In July, Rathnesh Tripathi, a 26-year-old Mumbai-based digital marketing executive, needed Rs 10,000 ($134.6) in credit. After maxing out his ICICI bank credit card, he browsed through several loan apps on the Google Play Store. He eventually picked Dhani Services, the lending arm of the conglomerate Indiabulls Group.
The Dhani app has over 50 million downloads on the Play Store, and its OneFreedom card offered a very attractive 0% interest for a credit line of up to Rs 5 lakh ($6,728.5). All Tripathi had to do was pay back in three instalments over two months. Or as the company put it: “Ho jao free, Pay in three” (Become free, pay in three). Dhani was also offering a 2% cash back on all spends. It sounded too good to be true.
That’s because it was.
Tripathi realised that in order to avail a credit line of Rs 10,000, he needed to pay a monthly subscription fee of Rs 353 ($4.8). The subscription included other services Dhani offers, like free doctor consultations, a free stock-trading account, and discounts on medicines purchased on the app, and cash back (you can also individually subscribe to these services). However, Tripathi had no intention of using any of these services.
There were more surprises to come. Tripathi realised that he could use only Rs 1,000 or 10% of his credit limit in a day. That wasn’t enough to serve his needs. But having already paid the subscription fee, Tripathi made a mobile recharge of Rs 51 ($0.7). Even this tiny transaction was broken down into three EMIs of Rs 17 ($0.2) each, payable over 60 days. “I don’t need credit to buy a Rs 50 or Rs 100 recharge. The idea of paying it in three EMIs was so cumbersome,” he said. This was unlike other loan apps, which issue a credit line that gives a consolidated bill at the end of a billing cycle.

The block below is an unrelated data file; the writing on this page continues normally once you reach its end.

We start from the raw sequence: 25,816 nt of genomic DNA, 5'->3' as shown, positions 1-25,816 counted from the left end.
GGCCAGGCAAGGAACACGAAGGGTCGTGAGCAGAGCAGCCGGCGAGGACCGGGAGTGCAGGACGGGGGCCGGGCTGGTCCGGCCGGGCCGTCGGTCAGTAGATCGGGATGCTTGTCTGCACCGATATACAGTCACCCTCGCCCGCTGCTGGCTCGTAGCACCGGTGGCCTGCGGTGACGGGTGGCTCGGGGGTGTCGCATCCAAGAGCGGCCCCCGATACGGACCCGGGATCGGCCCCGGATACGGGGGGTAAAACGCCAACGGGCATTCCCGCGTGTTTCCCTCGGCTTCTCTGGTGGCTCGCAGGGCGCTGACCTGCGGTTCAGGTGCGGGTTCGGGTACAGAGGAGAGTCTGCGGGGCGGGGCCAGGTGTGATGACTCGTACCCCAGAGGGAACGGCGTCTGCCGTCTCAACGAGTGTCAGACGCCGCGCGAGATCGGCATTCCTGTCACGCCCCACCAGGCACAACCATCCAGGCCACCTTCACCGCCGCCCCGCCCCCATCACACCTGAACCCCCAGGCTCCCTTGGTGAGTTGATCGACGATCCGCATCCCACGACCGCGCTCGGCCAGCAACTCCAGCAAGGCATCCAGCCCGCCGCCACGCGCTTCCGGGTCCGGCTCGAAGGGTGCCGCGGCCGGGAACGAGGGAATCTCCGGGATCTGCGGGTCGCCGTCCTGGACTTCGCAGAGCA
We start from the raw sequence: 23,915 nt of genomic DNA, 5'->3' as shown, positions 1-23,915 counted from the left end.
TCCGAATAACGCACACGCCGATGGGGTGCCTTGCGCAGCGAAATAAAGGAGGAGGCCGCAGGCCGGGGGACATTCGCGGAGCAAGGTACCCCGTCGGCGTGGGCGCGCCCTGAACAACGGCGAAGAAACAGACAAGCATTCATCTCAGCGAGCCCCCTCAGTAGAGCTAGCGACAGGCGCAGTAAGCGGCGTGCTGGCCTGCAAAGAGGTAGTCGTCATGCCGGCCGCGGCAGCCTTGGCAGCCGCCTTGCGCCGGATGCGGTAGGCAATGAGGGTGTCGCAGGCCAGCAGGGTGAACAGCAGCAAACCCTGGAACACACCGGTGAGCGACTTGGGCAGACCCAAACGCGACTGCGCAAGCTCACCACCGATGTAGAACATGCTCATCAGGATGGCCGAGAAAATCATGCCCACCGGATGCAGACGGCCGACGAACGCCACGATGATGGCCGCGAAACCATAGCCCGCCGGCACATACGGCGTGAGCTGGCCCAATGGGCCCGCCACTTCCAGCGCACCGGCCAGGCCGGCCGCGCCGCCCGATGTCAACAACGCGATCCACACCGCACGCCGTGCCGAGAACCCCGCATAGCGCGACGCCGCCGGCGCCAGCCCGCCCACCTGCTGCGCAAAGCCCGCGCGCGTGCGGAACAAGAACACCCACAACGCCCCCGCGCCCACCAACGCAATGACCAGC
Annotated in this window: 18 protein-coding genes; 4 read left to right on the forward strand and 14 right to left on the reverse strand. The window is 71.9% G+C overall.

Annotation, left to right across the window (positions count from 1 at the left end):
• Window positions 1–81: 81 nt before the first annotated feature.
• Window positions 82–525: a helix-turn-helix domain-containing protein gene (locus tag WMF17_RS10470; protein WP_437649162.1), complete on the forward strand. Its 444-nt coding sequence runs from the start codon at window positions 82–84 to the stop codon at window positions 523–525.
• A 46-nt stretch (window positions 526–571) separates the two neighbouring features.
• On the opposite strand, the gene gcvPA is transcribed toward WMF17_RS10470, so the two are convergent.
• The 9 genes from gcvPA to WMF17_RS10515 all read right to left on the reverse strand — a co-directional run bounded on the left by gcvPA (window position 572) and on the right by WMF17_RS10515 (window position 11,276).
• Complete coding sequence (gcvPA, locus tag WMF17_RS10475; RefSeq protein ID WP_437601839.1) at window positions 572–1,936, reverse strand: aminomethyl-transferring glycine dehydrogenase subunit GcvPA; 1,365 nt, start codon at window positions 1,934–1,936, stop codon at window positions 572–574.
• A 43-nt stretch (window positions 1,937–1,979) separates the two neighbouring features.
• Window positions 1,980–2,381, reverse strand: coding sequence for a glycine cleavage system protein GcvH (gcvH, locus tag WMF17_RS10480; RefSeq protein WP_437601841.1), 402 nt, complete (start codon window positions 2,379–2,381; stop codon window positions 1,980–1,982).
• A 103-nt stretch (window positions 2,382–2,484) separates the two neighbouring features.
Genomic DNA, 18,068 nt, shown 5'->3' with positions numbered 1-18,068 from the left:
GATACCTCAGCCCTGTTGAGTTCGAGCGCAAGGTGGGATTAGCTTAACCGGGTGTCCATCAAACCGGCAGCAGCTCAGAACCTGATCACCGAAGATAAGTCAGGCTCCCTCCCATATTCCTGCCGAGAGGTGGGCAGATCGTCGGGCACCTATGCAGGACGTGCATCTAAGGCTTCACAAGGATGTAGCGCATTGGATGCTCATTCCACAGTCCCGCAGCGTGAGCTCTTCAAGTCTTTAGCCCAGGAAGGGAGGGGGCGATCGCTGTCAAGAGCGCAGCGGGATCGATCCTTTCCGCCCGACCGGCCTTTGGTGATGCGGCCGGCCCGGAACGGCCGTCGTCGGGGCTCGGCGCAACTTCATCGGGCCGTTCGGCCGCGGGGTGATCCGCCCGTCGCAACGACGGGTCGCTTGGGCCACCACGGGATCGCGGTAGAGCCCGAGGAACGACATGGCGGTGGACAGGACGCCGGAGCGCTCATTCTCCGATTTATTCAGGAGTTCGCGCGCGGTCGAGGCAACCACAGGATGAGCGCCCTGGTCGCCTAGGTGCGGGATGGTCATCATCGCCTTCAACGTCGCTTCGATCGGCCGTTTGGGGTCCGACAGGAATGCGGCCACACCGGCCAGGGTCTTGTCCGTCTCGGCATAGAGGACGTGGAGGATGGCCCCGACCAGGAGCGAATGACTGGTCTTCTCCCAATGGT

And since the EMIs were payable over 60 days, Tripathi had to pay the monthly subscription for two more months. Eventually, after using OneFreedom for mobile recharges worth just Rs 166 ($2.23) in total, Tripathi would end up paying Rs 1,171 ($15.7).
OneFreedom basically put a spin on the age-old business of giving credit. Its premise of charging a subscription fee to avail a 0% interest rate has brought it 1.32 million paid users and it says it is on track to record a $100 million in revenue by the end of March 2022. But the monthly subscription fee is masking the true cost of the credit availed by users. And every transaction being spun off into three EMIs just adds more complexity to the product. Dhani is ultimately entangling users in a costly and complex proposition.
A Dhani spokesperson said that the average utilisation of credit lines for buckets higher than Rs 3 lakh ($4,037) is 20%.